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Oakmont Has Golfing Sea of Confusion : Once Again, Rains Frustrate LPGA's Game of Catchup

March 16, 1986|SHAV GLICK | Times Staff Writer

The longer the GNA/Glendale Federal LPGA tournament goes, the more confusing it gets.

The water-logged women of the LPGA finished the first 36 holes of the tournament sometime Saturday morning and started off on the third round, only to have a steady rain cause play to be halted with the leaders still on the soggy course.

Jane Geddes and Chris Johnson were both one under par after playing 12 afternoon holes--making 48 in all.

Laurie Rinker, who tied a course record with a three-under-par 69 in her Friday-Saturday second round, and Juli Inkster were next at one over par. They both played 12 holes.

Shelley Hamlin, who had shared the 36-hole lead with Rinker at three-under-par 141, lost six strokes to par in 12 afternoon holes.

Only 19 of the 70 players who made the cut managed to finish the third round. Leaders in the clubhouse are Val Skinner, winner of the opening tournament this year in Boca Raton, Fla., and Betsy King, 1983 LPGA player of the year, at six over par 222.

Surprisingly, despite rains that halted play both Thursday and Saturday, and chilly winds and soggy fairways, the cut of 154 was lower than last year's 155 when conditions were ideal.

The cut took its toll of favorites. Laura Baugh, Donna Caponi and two-time 1986 winner Mary Beth Zimmerman were at 155. Patty Sheehan, a winner of 14 tournaments in six years, had 158.

The scenarios for the conclusion of the $250,000 tournament are endless.

If the rains continue today and Monday, as is predicted, Rinker and Hamlin might be declared co-winners of a 36-hole tournament.

"That would be sort of a backward way of doing it," Rinker said. "I think we'll get in six holes somehow."

If LPGA officials can get in six holes between rain drops today and Monday, the winner could be the 54-hole leader. If that happens, the champion would probably receive the full $37,500 first-prize money.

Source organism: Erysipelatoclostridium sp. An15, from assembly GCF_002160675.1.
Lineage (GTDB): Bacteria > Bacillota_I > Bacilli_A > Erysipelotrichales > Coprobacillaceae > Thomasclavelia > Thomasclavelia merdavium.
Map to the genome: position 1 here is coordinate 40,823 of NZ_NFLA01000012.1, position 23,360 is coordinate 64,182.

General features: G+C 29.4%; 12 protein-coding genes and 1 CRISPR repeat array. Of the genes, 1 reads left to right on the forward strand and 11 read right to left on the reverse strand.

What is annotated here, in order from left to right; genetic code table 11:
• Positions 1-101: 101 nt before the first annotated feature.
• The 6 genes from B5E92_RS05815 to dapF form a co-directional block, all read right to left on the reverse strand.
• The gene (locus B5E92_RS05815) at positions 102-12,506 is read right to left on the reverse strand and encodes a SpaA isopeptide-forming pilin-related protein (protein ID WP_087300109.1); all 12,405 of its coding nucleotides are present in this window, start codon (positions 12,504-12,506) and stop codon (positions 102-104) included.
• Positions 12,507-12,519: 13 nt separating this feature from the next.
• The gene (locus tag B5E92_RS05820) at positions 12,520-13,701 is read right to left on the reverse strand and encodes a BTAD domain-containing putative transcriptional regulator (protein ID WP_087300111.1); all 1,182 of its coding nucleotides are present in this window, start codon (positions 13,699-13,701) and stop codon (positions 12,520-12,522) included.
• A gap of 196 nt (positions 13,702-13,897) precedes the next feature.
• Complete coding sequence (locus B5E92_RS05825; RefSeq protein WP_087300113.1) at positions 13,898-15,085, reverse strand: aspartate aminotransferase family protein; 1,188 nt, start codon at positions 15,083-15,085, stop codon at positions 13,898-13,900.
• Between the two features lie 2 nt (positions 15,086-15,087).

If rains and/or darkness prevent completion of 72 holes today, and officials feel they might get them in by continuing Monday, that is what they will do.

"We lost a day at Sarasota last month and finished on Monday," LPGA Commissioner John Laupheimer said. "We would like to get in 72 holes."

The 51 players who did not finish their round Saturday will resume play at 7:30 a.m. today, with the fourth round scheduled to start at 12:15.

Rinker's 69 equaled the record set by Vicki Fergon in the fourth round of the inaugural GNA tournament last year.

"I wasn't aware of the record," she said between rounds. "I started off well with birdies on No. 1 and No. 3 and I tried to stay patient and make as many birdies as I could."

When the horn sounded to stop play at 4:42 p.m., Geddes was in a bunker on the 12th hole and Johnson was in the middle of the fairway on the 13th hole, having just hit her tee shot.

Geddes elected to finish the hole, blasting out of the wet sand and sinking a four-foot putt to save par.

"I wouldn't have wanted to come back in the morning and face that putt," she said. "I wouldn't have wanted to hit the trap shot, either, because I wouldn't have known what the sand was like."

Johnson, who had just rolled a 25-foot putt through the wet grass for a birdie on No. 12, elected to mark her ball on the 13th fairway and return to it this morning.

When play is stopped, players have the option of finishing the hole or marking their ball.

"It was brutal out there," Geddes said. "All I would do was stay out as long as they didn't stop play and try to make pars."

Johnson, who grew up in Eureka, Calif., where rainy days are a way of life, didn't seem bothered by the wet conditions.

"Other stuff can happen that's really bad," Johnson said. "This was just playing golf in the rain. There are lots of worse things than that."

Most of the players looked as if they were dressed for skiing rather than golf, clad in ski hats, multiple layers of sweaters, thermal underwear and wearing huge mittens.

"The worst thing was the rain," Geddes said. "You can put on more clothes against the wind and cold, but when you can't keep your hands or the clubs dry, you lose control of your game. That is more irritating than being cold."

Hamlin found a different problem.

"There were worms all over the place (on the greens)," she said. "That's why my putts didn't drop. The worms kept getting in the way."

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